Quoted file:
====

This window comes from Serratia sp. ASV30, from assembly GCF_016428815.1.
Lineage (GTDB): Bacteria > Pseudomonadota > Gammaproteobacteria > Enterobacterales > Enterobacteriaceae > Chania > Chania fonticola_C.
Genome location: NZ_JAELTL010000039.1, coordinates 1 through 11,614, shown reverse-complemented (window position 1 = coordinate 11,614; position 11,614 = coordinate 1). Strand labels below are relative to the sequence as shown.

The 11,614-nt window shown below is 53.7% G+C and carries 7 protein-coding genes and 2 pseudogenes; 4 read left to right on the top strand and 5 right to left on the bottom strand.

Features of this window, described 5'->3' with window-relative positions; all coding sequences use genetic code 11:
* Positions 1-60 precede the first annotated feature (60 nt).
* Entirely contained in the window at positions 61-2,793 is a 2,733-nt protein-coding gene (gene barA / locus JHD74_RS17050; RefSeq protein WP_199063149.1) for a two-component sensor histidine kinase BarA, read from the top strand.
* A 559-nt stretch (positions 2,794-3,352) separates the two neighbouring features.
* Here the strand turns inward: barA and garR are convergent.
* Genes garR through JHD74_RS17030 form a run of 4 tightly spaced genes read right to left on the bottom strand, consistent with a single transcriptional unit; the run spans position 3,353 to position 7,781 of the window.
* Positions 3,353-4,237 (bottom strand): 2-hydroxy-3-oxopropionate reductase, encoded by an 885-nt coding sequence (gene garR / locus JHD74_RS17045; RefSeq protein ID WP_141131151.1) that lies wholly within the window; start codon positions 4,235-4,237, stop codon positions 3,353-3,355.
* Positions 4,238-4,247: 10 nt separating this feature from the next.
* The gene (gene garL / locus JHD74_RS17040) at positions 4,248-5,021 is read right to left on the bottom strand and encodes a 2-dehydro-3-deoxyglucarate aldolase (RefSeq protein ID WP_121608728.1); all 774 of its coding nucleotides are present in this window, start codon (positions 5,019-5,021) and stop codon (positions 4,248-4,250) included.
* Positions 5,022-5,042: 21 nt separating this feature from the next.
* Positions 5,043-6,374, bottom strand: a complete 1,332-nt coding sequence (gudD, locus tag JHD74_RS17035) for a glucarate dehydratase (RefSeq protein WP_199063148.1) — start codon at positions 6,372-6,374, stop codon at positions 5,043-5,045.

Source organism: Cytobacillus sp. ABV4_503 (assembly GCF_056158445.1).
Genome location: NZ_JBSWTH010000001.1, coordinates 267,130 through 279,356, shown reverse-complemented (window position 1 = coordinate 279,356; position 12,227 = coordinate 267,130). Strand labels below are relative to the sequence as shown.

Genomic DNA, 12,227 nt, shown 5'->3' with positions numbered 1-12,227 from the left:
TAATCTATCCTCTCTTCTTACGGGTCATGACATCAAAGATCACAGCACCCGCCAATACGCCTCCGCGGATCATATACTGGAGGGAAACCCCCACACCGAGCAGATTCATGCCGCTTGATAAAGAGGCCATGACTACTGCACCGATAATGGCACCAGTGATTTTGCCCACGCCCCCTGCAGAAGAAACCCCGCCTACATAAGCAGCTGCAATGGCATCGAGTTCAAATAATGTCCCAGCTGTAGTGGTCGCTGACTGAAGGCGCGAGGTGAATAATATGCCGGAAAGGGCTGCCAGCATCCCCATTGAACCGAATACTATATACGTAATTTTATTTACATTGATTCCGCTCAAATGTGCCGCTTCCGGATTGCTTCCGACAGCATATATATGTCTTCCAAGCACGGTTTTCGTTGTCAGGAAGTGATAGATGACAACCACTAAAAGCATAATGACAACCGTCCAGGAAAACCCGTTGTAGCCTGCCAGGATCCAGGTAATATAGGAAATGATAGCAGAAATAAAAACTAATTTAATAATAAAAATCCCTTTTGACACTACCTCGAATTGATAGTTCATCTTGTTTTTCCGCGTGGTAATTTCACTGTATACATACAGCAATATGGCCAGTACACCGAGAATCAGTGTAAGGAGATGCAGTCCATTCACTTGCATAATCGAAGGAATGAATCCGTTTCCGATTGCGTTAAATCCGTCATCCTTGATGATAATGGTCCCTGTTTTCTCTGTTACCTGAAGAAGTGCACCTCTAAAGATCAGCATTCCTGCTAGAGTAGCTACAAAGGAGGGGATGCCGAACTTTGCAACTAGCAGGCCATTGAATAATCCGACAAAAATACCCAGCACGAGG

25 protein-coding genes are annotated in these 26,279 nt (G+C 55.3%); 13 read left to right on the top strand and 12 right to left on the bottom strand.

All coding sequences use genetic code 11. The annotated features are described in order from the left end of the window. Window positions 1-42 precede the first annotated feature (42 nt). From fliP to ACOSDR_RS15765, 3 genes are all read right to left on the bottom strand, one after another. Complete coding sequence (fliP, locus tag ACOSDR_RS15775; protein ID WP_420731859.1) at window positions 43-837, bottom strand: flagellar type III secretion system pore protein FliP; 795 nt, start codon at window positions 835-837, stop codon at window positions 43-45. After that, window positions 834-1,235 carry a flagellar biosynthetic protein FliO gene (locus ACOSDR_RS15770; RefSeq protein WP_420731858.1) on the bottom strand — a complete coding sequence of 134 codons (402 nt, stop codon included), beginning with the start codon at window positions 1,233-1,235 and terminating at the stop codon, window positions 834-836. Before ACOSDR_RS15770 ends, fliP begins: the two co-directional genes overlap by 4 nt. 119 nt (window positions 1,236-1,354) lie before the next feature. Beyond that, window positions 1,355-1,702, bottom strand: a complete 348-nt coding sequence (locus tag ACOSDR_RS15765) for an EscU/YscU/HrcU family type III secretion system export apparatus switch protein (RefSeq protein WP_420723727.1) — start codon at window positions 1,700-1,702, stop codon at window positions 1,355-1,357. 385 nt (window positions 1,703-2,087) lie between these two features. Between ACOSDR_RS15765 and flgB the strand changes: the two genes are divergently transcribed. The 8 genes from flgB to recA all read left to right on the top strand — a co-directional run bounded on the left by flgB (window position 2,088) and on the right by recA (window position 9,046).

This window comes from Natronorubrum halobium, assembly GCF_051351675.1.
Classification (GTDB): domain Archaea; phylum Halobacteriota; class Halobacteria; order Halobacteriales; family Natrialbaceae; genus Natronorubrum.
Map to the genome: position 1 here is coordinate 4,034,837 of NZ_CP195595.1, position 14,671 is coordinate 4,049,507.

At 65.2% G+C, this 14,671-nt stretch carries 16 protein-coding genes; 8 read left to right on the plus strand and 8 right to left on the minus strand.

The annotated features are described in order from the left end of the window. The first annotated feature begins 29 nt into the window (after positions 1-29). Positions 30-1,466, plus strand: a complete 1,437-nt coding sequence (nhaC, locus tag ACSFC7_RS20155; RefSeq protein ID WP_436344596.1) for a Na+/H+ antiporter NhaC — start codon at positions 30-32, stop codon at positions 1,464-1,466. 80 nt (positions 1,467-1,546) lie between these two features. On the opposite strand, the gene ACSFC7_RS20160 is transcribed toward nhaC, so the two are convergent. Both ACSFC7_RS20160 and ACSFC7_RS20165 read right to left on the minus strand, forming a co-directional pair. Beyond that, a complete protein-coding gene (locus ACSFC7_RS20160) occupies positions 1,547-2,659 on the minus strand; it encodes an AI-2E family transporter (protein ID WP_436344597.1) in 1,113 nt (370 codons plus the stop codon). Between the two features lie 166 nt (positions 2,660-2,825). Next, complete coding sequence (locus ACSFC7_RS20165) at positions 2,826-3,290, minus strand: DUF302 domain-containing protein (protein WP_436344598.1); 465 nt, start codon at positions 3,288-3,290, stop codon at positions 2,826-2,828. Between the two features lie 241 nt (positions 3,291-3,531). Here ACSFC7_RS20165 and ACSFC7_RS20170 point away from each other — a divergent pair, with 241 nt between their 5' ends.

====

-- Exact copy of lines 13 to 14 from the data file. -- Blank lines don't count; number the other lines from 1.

* The gene (gene garL / locus JHD74_RS17040) at positions 4,248-5,021 is read right to left on the bottom strand and encodes a 2-dehydro-3-deoxyglucarate aldolase (RefSeq protein ID WP_121608728.1); all 774 of its coding nucleotides are present in this window, start codon (positions 5,019-5,021) and stop codon (positions 4,248-4,250) included.
* Positions 5,022-5,042: 21 nt separating this feature from the next.